WASHINGTON (Reuters) - The U.S. banking sector recorded $59.1 billion in profits in the fourth quarter of 2018, down slightly from the third quarter’s record level but still up significantly from the prior year, according to data from the Federal Deposit Insurance Corporation.
U.S. bank profits were up 18.5 percent in the fourth quarter of 2018 compared to one year prior, after adjusting for changes spurred by the 2017 tax law. The FDIC said the profits were driven by lower taxes and higher operating revenues.
Due to one-time accounting changes driven by the new tax law that forced banks to log significant losses at the end of 2017, bank profits were up in the fourth quarter of 2018 by 133.4 percent without adjusting to account for the tax quirk.
Banks have by and large benefited from the tax overhaul, enjoying record profits since its enactment, driven in part by their lower effective tax rate.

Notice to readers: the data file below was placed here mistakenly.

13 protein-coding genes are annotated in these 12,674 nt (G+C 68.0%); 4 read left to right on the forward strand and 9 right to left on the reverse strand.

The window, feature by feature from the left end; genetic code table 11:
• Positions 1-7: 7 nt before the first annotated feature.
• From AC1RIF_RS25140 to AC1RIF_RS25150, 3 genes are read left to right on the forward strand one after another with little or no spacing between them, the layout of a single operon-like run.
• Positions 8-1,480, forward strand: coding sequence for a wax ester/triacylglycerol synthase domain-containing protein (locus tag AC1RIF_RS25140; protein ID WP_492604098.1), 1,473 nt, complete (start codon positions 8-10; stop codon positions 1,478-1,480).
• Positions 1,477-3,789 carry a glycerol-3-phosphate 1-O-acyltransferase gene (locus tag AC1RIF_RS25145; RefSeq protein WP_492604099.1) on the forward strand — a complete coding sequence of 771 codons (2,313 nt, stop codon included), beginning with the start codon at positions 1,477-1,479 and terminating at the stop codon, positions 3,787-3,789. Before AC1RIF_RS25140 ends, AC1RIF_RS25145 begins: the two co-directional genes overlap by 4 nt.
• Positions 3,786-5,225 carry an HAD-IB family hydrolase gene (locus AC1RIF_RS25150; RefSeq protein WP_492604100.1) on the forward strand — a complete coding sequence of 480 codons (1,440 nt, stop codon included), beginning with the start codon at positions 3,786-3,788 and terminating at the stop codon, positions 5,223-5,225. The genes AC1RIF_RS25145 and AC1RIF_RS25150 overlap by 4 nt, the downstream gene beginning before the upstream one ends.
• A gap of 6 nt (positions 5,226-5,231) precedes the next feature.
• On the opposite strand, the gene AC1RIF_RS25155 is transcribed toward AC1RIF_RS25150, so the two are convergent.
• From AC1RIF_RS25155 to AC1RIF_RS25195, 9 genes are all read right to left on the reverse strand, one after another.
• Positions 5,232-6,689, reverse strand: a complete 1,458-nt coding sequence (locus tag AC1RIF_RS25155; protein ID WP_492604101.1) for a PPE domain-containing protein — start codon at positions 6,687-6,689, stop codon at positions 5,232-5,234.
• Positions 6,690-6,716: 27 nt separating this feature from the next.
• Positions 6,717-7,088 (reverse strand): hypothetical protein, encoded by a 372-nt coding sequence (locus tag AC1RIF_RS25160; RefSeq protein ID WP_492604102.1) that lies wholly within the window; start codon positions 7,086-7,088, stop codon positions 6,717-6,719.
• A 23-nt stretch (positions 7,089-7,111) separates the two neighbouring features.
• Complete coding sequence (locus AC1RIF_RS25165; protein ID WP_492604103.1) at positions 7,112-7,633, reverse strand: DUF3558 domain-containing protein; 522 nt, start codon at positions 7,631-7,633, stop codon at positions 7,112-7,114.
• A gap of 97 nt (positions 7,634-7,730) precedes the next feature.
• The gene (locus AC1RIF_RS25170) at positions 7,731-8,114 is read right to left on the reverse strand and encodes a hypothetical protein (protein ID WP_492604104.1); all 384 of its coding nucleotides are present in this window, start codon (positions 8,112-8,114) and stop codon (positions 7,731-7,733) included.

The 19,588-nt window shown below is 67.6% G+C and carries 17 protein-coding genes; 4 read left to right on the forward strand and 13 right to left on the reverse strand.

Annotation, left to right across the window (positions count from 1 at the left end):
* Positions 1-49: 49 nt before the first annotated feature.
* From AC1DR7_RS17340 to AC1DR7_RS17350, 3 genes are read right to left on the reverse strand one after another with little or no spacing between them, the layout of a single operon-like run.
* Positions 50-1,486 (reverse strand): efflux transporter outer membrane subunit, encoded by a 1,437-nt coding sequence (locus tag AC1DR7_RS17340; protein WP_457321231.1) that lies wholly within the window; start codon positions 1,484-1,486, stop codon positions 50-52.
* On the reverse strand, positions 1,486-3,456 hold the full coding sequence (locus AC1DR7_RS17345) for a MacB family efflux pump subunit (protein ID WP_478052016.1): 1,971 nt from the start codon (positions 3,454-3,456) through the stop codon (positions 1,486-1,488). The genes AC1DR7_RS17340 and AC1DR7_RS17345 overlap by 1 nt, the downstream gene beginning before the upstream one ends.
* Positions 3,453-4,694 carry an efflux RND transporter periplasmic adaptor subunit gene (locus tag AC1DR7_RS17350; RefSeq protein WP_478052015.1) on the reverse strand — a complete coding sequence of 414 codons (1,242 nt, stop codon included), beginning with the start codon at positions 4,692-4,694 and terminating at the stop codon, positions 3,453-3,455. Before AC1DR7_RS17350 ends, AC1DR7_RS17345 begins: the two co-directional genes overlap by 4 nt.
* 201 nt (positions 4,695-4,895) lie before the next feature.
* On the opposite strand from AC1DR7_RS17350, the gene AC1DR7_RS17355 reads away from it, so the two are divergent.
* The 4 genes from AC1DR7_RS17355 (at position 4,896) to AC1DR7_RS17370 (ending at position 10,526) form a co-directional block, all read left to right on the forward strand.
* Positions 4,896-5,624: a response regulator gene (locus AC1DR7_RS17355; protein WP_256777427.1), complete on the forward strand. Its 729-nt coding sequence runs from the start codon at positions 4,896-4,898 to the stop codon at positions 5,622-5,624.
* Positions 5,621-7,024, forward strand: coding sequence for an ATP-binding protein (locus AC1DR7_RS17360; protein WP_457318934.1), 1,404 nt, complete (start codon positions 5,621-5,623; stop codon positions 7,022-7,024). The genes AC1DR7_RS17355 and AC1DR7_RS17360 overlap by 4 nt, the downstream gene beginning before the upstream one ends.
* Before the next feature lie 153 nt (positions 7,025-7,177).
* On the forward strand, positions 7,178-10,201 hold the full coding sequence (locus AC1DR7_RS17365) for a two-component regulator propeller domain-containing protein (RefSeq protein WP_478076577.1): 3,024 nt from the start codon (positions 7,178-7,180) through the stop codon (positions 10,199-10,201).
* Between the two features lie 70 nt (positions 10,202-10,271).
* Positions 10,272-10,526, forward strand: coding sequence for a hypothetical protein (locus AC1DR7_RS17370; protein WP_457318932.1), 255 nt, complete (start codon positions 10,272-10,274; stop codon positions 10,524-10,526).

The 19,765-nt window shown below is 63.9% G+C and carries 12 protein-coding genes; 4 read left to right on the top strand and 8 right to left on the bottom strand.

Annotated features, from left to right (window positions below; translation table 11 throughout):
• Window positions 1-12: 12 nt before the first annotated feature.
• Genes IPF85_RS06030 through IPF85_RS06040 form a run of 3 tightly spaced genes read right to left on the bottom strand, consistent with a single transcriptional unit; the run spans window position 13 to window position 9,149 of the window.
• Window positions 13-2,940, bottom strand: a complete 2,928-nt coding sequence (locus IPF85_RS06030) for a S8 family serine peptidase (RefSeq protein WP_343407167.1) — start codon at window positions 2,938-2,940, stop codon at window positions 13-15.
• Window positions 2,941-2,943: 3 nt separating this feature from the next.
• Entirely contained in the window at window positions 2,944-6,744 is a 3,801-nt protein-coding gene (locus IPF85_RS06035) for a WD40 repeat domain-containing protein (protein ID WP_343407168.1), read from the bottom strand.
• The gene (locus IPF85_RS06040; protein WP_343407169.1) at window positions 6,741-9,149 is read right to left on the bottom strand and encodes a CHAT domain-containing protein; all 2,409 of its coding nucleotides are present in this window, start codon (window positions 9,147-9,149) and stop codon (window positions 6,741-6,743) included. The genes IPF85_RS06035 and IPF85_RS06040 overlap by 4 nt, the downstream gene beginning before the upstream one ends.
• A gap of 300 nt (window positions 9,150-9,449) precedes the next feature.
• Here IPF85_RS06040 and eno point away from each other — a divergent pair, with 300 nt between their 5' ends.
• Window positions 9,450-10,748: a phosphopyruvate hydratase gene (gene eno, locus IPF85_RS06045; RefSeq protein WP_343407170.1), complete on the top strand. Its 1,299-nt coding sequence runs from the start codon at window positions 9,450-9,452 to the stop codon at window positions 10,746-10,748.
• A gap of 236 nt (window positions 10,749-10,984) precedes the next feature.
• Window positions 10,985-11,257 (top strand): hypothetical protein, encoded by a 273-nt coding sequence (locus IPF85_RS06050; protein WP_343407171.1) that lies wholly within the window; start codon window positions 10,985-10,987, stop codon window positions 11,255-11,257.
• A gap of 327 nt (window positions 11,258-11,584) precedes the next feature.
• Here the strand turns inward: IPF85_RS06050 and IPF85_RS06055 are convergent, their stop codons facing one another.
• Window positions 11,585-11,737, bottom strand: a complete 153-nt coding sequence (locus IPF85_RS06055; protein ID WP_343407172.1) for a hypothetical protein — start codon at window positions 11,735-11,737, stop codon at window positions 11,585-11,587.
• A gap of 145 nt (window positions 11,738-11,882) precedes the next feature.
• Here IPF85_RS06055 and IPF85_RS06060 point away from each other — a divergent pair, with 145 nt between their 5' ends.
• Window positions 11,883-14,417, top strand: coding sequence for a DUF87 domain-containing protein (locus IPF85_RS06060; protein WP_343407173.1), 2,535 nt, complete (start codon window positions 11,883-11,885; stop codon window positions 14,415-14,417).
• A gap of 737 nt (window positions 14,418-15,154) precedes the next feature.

In the third quarter of 2018, banks reported a record $62 billion in profits.
The FDIC also reported that the number of “problem banks” had fallen from 71 to 60 in the fourth quarter, marking the lowest number of struggling institutions since the first quarter of 2007.
“The banking industry continued to report strong results,” said FDIC Chairwoman Jelena McWilliams in a statement.
However, she cautioned that competition for loans and low interest rates had led some banks to reach for yield, and urged banks to maintain prudent risk management.
Reporting by Pete Schroeder; Editing by Tom Brown and Phil Berlowitz